FDA lays out rules for some smartphone health apps

FDA lays out rules for some smartphone health apps

Credit: AFP/Getty Images

An iHealth rep offers a man a blood pressure checkup from a blood pressure monitoring system for iPod touch, iPhone and iPad during a demonstration of various health-related products on the opening day of the International Consumer Electronics Show on January 10, 2012 in Las Vegas, Nevada. The show kicked off with a dazzling array of high-tech gadgetry including ultra-thin laptops, snazzy smartphones, iPad rivals and flat-screen and 3D TVs with a record 3,100 companies from around the world displaying their goods over a space equivalent to more than 35 football fields in the cavernous Las Vegas Convention Center for the four-day event. AFP PHOTO / Frederic J. BROWN (Photo credit should read FREDERIC J. BROWN/AFP/Getty Images)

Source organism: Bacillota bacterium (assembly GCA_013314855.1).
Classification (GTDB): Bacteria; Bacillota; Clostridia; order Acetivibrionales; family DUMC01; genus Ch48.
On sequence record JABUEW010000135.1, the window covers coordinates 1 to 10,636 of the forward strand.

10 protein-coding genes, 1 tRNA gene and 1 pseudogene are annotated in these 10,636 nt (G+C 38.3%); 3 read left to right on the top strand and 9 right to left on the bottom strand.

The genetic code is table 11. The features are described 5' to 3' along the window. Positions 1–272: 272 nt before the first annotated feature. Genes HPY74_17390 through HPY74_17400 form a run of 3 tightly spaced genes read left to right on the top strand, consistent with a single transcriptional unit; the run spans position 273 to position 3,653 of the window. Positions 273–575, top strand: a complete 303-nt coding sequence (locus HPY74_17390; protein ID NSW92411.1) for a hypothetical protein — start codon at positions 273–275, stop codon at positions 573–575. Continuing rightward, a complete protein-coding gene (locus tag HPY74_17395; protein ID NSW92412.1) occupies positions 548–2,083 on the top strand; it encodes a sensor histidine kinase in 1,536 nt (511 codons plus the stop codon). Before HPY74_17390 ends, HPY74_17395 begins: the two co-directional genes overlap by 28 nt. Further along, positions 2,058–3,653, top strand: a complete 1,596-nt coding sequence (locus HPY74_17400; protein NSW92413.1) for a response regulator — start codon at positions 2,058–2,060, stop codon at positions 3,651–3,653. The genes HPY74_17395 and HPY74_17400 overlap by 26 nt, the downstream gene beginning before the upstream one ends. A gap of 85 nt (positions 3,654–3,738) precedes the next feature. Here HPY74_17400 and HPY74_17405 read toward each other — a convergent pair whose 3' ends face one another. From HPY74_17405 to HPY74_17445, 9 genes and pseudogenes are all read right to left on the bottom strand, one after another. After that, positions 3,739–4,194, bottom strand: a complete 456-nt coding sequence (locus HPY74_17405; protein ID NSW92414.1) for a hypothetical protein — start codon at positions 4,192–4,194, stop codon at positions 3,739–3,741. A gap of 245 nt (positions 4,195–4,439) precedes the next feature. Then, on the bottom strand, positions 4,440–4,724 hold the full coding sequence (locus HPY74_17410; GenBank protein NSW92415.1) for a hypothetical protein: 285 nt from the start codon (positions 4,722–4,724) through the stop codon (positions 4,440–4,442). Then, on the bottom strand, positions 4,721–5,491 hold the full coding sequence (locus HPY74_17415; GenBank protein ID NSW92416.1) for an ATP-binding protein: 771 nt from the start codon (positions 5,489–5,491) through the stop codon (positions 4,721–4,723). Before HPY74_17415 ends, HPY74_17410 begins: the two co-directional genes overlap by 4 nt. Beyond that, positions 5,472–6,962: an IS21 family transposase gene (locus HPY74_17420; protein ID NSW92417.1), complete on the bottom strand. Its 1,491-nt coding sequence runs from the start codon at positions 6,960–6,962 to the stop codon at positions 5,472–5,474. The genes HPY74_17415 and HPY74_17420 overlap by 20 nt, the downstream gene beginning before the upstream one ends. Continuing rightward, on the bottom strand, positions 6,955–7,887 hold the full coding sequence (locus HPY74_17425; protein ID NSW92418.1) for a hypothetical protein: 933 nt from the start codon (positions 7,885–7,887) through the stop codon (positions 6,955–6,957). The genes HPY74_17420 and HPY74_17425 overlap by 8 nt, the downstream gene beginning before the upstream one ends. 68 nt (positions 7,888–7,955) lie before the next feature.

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by AP

AP

Posted on September 23, 2013 at 3:09 PM

WASHINGTON (AP) -- Food and Drug Administration officials say they will begin regulating a new wave of applications and gadgets that work with smartphones to help users monitor their health. 

With the rise of the iPhone, Android and other mobile devices has come a flood of applications designed to help people stay healthy. Industry analysts estimate there are already more than 17,000 medical applications available, ranging from calorie counters to high-tech heart monitors.

The FDA said Monday that the vast majority of these health care apps don't pose much of a risk to consumers and will not be federally regulated. Instead, the agency will focus on a handful of apps that turn smartphones into devices, like a heart monitor, or medical attachments that plug into smartphones, like arm cuffs that measure blood pressure.

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